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Environment

Maryland moves to take charge of troubled Baltimore wastewater treatment plant amid worries of possible ‘catastrophic failures’

Maryland’s Secretary of the Environment Ben Grumbles on Sunday directed the state to take charge of operations at Baltimore City’s troubled Back River Wastewater Treatment plant in Dundalk — the largest such facility in the state.

The extraordinary step came after the Maryland Department of the Environment “determined that the decline in the proper maintenance and operation of the Plant risks catastrophic failures,” according to Grumbles’ directive.

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An inspection report released last week showed widespread maintenance issues at the city-run facility, all preventing it from adequately treating the sewage flowing in from both the city and Baltimore County. Environmental regulators believe that has resulted in massive discharges of partially treated sewage into the Back River, complete with nutrients and dangerous bacteria that harm the Chesapeake Bay.

MDE issued an order Thursday demanding the plant come into compliance with environmental laws within two days. But an inspection of the site Saturday revealed it hadn’t made the needed improvements.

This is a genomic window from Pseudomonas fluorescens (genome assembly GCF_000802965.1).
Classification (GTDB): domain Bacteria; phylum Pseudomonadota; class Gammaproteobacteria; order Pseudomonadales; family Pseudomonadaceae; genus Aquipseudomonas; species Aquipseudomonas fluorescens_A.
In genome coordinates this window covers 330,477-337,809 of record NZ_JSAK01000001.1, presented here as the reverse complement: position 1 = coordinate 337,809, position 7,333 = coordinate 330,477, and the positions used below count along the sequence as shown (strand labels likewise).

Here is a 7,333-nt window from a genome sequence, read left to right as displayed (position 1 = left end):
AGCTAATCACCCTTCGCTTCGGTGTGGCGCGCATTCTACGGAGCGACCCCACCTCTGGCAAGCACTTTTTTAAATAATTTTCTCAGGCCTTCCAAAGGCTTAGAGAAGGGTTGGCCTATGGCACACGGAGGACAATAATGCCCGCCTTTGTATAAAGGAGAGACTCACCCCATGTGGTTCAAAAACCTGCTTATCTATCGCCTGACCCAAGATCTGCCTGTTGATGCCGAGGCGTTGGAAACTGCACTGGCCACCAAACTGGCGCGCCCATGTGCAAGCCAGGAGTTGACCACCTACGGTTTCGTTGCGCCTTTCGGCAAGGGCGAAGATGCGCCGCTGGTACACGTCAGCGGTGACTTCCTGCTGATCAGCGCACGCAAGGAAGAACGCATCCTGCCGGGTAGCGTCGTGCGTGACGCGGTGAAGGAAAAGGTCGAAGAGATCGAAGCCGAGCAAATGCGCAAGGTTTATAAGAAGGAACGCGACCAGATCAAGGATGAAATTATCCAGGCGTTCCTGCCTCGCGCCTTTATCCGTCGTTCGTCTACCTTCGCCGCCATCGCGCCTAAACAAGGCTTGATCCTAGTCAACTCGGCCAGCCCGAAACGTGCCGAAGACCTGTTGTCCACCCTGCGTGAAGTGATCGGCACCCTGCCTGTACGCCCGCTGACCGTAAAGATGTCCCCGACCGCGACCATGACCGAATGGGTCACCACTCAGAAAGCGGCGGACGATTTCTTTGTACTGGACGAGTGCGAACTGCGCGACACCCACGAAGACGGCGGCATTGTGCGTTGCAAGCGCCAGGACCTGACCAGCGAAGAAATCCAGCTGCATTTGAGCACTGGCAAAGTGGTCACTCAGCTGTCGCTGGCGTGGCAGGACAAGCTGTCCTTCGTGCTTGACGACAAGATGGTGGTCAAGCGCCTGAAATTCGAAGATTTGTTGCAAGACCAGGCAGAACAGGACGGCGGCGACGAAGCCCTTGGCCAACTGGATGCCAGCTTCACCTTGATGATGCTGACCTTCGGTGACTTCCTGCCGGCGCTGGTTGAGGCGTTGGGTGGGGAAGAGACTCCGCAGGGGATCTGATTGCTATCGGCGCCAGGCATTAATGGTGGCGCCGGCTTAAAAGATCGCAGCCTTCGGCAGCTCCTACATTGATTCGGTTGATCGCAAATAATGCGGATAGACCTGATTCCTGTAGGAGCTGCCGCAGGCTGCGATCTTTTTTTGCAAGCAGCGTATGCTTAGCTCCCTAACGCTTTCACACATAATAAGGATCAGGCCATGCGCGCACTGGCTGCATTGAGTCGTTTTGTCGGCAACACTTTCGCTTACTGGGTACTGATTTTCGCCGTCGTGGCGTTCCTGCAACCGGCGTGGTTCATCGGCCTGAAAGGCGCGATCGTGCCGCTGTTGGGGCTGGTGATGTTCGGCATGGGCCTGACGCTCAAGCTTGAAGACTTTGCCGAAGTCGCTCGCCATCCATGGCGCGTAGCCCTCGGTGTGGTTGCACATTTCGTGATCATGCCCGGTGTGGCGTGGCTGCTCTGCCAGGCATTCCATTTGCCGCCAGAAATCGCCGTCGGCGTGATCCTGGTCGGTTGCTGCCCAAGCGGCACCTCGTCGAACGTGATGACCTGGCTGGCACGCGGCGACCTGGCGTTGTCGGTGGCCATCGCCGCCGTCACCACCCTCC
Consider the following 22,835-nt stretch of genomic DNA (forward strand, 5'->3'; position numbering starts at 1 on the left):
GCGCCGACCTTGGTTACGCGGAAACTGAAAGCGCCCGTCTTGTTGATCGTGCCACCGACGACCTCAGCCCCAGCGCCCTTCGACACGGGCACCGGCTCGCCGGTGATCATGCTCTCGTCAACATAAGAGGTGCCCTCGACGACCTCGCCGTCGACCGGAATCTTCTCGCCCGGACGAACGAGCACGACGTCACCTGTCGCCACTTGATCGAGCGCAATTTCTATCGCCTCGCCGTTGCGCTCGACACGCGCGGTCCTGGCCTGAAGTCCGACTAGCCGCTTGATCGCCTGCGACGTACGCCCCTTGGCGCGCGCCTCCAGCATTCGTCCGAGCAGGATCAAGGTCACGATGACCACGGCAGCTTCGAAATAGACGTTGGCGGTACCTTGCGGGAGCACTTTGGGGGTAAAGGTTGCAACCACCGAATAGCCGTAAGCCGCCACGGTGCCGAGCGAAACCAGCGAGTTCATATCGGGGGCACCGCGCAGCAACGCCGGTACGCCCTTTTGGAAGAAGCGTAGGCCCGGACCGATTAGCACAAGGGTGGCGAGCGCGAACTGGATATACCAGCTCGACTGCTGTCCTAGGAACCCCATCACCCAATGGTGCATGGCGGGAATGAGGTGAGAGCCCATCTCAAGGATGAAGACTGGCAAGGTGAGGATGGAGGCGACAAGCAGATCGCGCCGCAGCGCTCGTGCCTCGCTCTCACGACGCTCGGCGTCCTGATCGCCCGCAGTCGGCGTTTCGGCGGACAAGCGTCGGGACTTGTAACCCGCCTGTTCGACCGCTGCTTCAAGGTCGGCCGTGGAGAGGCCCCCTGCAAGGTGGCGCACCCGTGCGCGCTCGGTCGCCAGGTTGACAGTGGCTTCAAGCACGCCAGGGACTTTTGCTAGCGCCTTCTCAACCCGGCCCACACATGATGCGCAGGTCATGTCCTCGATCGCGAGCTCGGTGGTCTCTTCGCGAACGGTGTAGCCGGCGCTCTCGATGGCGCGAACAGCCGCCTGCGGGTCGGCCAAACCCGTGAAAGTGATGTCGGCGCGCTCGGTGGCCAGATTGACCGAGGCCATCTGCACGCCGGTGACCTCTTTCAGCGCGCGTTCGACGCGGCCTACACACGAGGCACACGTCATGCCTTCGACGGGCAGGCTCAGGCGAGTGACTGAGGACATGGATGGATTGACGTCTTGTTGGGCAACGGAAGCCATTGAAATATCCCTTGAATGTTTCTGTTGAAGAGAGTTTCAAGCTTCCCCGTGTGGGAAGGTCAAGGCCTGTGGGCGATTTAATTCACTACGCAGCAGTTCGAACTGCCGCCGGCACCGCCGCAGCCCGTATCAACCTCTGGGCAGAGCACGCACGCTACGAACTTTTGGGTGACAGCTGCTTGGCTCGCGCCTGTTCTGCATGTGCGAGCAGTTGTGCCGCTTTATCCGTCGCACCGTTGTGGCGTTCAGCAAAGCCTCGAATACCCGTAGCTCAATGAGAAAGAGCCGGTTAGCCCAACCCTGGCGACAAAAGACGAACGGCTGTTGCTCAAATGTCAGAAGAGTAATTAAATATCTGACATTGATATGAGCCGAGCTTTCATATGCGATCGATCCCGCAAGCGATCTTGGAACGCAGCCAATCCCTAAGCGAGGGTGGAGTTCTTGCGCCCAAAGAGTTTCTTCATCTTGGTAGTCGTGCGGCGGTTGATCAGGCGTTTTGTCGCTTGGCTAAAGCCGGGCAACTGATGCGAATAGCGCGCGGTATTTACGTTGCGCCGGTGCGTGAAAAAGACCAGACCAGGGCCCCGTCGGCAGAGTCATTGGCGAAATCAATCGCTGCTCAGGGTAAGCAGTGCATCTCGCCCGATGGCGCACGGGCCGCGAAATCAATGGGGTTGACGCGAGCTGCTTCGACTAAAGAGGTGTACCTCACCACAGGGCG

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Now, Grumbles has directed the Maryland Environmental Service to take over the treatment plant immediately. In a statement, Maryland Department of the Environment spokesman Jay Apperson said the action is a tool in state law “reserved for extremely rare situations,” adding that officials there aren’t aware of any prior examples of its use.

Under Grumbles’ directive, MES will be responsible for working with Baltimore to address the maintenance problems to ensure that the city has adequate staff on board to make the corrections and to train more workers to temporarily supplement existing staff if needed.